Microsoft announced today it has joined a group of four European publishers in an effort to draft regulations that mandate payment for content when it appears in the news feeds of search engines and social media platforms.
The move follows an agreement made last week between Google and Australia’s publishers, including News Corp.
Not all are in agreement, however. Whereas Google came to an agreement with Australia’s publishers, Facebook cut off the news organization. Content on Facebook pages from the websites of The Sydney Morning Herald, along with other publishers, was blocked from access.
“We welcome Microsoft’s recognition of the value that our content brings to the core businesses of search engines and social networks because this is where Google and Facebook generate the vast majority of their revenues,” states Christian Van Thillo, chairman of the European Publishers Council. “It is crucial that our regulators recognize this key point, and don’t get misled into thinking that side deals on the basis of a stand-alone product are the same thing, because they are not at all and undermine the neighboring rights that we have been granted.”
Van Thillo wrote that all publishers should get an agreement, and that no one should be left out Monday’s move by Microsoft and Europe’s press publishers to set up an Australian-style arbitration process in Europe that aims to ensure companies like Microsoft, Google, Facebook and others that aggregate news compensate publishers fairly for use of content.
The groups involved, in addition to Microsoft, include the European Publishers Council (EPC), News Media Europe (NME), European Newspaper Publishers’ Association (ENPA), and European Magazine Media Association (EMMA).
Earlier this month, Microsoft began lobbying for other countries to follow Australia's lead in calling for news outlets to be paid for articles published online in the United States, Canada, the European Union, and other countries.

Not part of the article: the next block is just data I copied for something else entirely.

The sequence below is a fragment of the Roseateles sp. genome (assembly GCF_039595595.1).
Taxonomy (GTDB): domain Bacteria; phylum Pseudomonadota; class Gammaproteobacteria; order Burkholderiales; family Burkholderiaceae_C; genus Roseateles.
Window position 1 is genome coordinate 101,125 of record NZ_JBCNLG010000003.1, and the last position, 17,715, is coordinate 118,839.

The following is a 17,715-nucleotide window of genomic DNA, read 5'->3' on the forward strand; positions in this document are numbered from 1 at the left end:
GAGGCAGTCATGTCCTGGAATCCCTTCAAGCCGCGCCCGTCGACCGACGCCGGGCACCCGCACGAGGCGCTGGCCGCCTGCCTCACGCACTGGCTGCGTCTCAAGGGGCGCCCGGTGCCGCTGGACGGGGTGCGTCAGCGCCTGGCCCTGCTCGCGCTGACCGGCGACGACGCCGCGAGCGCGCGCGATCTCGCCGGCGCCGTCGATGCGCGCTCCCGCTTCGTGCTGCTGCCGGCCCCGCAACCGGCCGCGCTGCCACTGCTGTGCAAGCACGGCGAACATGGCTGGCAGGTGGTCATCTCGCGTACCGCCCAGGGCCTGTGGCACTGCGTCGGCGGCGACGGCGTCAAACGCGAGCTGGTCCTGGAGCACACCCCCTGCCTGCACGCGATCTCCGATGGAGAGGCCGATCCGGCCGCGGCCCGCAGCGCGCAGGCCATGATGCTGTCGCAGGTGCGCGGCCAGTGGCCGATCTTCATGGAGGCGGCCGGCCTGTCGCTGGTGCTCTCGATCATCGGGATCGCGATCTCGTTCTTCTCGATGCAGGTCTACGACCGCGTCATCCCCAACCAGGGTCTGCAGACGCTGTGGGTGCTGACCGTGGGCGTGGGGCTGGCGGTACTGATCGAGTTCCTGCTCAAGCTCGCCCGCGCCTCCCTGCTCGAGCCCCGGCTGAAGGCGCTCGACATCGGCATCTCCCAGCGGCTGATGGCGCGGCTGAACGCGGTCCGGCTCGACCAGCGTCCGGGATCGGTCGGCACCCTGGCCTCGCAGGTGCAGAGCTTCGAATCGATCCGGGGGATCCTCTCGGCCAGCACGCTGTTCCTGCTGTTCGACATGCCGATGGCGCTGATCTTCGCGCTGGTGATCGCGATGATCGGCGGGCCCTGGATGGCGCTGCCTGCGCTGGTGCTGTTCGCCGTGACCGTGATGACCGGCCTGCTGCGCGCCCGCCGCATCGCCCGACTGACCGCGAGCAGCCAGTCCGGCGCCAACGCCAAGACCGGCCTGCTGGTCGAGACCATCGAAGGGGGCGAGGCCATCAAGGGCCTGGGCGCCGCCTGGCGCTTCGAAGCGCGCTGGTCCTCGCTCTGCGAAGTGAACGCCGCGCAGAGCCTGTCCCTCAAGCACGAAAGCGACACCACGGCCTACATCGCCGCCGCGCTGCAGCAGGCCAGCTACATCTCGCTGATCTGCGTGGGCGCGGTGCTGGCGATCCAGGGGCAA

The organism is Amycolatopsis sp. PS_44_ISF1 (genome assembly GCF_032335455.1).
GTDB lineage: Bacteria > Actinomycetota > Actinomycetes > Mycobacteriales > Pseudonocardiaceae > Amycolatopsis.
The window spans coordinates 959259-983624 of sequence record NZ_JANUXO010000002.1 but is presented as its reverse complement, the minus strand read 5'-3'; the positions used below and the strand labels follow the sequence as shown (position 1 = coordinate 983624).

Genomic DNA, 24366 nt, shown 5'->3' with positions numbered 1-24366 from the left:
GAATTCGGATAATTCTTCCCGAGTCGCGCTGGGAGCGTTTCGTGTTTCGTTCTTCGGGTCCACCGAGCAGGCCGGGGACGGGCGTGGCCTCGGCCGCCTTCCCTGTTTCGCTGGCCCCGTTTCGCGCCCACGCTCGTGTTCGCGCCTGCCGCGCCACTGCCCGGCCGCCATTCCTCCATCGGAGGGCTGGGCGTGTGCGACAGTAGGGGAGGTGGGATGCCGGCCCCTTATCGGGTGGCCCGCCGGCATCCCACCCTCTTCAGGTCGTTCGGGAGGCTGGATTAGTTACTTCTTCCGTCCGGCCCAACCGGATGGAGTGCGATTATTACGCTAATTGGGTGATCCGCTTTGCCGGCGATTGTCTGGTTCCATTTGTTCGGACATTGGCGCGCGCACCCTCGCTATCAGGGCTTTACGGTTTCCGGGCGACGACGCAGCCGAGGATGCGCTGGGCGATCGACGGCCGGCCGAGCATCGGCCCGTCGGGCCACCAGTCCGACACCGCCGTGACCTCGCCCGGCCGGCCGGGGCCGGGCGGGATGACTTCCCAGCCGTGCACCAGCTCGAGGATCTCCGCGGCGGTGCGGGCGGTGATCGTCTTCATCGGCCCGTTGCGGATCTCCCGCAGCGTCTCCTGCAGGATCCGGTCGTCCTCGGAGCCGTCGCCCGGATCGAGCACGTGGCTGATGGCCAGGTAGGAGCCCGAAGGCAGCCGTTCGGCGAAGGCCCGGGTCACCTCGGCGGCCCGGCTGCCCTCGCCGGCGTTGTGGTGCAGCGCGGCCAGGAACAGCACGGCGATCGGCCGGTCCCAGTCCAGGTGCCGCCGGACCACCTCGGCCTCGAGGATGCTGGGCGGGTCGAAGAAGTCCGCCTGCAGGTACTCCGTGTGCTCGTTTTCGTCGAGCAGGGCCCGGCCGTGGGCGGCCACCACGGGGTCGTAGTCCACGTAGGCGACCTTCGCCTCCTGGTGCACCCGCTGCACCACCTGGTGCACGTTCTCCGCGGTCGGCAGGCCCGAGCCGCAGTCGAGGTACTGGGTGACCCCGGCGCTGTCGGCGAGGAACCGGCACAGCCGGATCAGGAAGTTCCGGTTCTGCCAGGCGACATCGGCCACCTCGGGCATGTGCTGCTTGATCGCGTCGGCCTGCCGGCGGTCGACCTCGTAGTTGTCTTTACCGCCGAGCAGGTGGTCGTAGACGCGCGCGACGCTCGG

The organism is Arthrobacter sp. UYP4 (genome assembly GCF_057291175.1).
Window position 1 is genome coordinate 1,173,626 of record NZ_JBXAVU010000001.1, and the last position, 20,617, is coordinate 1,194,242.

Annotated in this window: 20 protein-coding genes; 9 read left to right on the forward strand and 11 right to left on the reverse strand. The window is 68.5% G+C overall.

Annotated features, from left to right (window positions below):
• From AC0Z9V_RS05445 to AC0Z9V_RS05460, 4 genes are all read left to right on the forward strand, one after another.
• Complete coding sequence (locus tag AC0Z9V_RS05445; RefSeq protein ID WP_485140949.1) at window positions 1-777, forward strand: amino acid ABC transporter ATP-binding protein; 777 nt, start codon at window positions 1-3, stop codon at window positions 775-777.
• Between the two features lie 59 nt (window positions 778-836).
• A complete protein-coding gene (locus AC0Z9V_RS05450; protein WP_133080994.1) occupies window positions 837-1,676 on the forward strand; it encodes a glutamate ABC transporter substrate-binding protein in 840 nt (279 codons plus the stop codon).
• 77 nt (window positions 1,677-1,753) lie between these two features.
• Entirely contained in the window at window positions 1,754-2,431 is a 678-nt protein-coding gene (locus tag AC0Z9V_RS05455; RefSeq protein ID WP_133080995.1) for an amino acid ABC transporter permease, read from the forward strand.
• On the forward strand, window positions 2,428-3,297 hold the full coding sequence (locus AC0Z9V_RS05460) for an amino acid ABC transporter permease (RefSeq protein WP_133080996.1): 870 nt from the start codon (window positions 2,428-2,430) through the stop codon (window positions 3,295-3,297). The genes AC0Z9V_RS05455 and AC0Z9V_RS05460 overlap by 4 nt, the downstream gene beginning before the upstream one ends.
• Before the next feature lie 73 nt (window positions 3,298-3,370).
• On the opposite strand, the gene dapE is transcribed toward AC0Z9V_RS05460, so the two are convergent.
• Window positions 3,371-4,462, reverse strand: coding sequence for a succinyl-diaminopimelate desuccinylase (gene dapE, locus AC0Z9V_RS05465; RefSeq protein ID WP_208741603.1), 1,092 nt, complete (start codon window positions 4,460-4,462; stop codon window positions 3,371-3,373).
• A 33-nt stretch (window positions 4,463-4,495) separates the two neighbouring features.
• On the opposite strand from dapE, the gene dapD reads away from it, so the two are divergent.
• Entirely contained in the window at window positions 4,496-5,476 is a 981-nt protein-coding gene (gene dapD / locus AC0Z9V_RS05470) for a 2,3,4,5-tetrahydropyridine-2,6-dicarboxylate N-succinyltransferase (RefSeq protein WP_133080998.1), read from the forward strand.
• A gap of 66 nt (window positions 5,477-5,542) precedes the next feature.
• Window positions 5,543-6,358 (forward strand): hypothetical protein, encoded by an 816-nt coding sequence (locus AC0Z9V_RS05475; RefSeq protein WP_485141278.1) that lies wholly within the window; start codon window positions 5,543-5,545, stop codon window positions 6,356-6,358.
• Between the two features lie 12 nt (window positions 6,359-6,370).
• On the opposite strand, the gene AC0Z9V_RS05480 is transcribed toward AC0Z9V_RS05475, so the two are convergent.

EU Digital Single Market Copyright Directive comes into play in June. The solution the group is working on mandates payments for the use of press publishers’ content by these gatekeepers and include arbitration provisions, to ensure that fair agreements are negotiated.
The coalition wants European authorities to consider the Australian model that enables an arbitration panel to establish a fair price based on an assessment of the benefits from having the news content included on their platforms, the costs of producing the content, and any burden the amount would place on the platforms.
EPC, NME, ENPA, EMMA, and Microsoft call for arbitration to be implemented in European or national law that requires search engines and media platforms that aggregate news pay for content based on the Publisher‘s Right set out in Directive 2019/790.
The group asks for proposals made by several Members of the European Parliament to introduce a final arbitration into relevant regulation in an event to prevent undermining the scope of the publishers’ right and to create legal certainty.